Sunday, 13 March 2011

Aspects of voting systems

A voting system specifies the form of the ballot, the set of allowable votes, and the tallying method, an algorithm for determining the outcome. This outcome may be a single winner, or may involve multiple winners such as in the election of a legislative body. The voting system may also specify how voting power is distributed among the voters, and how voters are divided into subgroups (constituencies) whose votes are counted independently.

The real-world implementation of an election is generally not considered part of the voting system. For example, though a voting system specifies the ballot abstractly, it does not specify whether the actual physical ballot takes the form of a piece of paper, a punch card, or a computer display. A voting system also does not specify whether or how votes are kept secret, how to verify that votes are counted accurately, or who is allowed to vote. These are aspects of the broader topic of elections and election systems.
 The ballot
In a simple plurality ballot, the voter is expected to mark only one selection.

Different voting systems have different forms for allowing the individual to express his or her vote. In ranked ballot or "preference" voting systems, such as Instant-runoff voting, the Borda count, or a Condorcet method, voters order the list of options from most to least preferred. In range voting, voters rate each option separately on a scale. In plurality voting (also known as "first-past-the-post"), voters select only one option, while in approval voting, they can select as many as they want. In voting systems that allow "plumping", like cumulative voting, voters may vote for the same candidate multiple times.

Some voting systems include additional choices on the ballot, such as write-in candidates, a none of the above option, or a no confidence in that candidate option.

Some methods call for a primary election first to determine which candidates will be on the ballot.
 Weight of votes
Main article: Weighted voting

Many elections are held to the ideal of "one person, one vote," meaning that every voter's votes should be counted with equal weight. This is not true of all elections, however. Corporate elections, for instance, usually weight votes according to the amount of stock each voter holds in the company, changing the mechanism to "one share, one vote". Votes can also be weighted unequally for other reasons, such as increasing the voting weight of higher-ranked members of an organization.

Voting weight is not the same thing as voting power. In situations where certain groups of voters will all cast the same vote (for example, political parties in a parliament), voting power measures the ability of a group to change the outcome of a vote. Groups may form coalitions to maximize voting power.

In some German states, most notably Prussia and Sachsen, there was before 1918 a weighted vote system known as the Prussian three-class franchise, where the electorate would be divided into three categories based on the amount of income tax paid. Each category would have equal voting power in choosing the electors.[citation needed]
 Status quo

Some voting systems are weighted in themselves, for example if a supermajority is required to change the status quo. An extreme case of this is unanimous consent, where changing the status quo requires the support of every voting member. If the decision is whether to accept a new member into an organization, failure of this procedure to admit the new member is called blackballing.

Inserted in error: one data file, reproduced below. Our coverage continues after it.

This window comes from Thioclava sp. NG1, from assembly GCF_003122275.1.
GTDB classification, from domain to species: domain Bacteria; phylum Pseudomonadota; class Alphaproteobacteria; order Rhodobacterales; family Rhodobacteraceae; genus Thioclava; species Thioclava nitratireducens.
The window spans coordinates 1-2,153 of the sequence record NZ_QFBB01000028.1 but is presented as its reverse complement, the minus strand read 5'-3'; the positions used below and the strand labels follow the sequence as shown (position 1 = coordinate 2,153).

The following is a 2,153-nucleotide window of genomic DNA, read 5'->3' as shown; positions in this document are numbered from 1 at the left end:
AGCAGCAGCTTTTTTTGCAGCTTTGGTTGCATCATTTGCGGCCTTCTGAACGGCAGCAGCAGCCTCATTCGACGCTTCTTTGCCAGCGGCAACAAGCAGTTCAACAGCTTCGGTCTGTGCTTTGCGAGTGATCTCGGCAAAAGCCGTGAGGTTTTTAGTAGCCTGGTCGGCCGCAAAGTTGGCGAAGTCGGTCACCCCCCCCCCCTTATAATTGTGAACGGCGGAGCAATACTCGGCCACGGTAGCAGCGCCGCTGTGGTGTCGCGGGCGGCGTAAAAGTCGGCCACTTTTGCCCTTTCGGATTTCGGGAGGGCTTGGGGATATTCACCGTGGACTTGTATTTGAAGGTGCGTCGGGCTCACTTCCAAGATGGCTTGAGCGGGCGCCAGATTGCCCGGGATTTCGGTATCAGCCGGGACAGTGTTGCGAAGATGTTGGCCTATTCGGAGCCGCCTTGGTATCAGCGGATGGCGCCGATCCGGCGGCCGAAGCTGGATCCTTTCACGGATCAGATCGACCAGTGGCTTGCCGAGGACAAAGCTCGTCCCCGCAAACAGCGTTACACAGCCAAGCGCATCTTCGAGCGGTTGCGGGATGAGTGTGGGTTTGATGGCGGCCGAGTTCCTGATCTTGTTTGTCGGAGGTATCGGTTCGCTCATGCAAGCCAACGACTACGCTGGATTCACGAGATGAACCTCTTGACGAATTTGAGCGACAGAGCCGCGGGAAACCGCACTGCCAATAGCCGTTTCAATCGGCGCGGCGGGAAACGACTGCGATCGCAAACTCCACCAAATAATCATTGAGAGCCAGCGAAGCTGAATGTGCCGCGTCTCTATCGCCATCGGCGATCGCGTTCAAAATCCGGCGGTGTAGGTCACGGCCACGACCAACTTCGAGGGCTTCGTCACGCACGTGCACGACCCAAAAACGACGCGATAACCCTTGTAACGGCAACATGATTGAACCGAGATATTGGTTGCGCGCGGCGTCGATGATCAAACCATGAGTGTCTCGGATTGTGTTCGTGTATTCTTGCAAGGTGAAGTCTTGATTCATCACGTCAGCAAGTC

A different mechanism that favors the status quo is the requirement for a quorum, which ensures that the status quo remains if not enough voters participate in the vote. Quorum requirements often depend only on the total number of votes rather than the number of actual votes cast for the winning option; however, this can sometimes encourage dissenting voters to refrain from voting entirely to prevent a quorum.
Main article: Constituency

Often the purpose of an election is to choose a legislative body made of multiple winners. This can be done by running a single election and choosing the winners from the same pool of votes, or by dividing up the voters into constituencies that have different options and elect different winners.

Some countries, like Israel, fill their entire parliament using a single multiple-winner district (constituency), while others, like the Republic of Ireland or Belgium, break up their national elections into smaller multiple-winner districts, and yet others, like the United States or the United Kingdom, hold only single-winner elections. The Australian bicameral Parliament has single-member electorates for the legislative body (lower house) and multi-member electorates for its Senate (upper house). Some systems, like the Additional member system, embed smaller districts (constituencies) within larger ones.

The way constituencies are created and assigned seats can dramatically affect the results. Apportionment is the process by which states, regions, or larger districts are awarded seats, usually according to population changes as a result of a census. Redistricting is the process by which the borders of constituencies are redrawn once apportioned. Both procedures can become highly politically contentious due to the possibility of both malapportionment, where there are unequal representative to population ratios across districts, and gerrymandering, where electoral districts are manipulated for political gain. An example of this were the UK Rotten and pocket boroughs, parliamentary constituencies that had a very small electorate - e.g. an abandoned town - and could thus be used by a patron to gain undue and unrepresentative influence within parliament. This was a feature of the unreformed House of Commons before the Great Reform Act of 1832.

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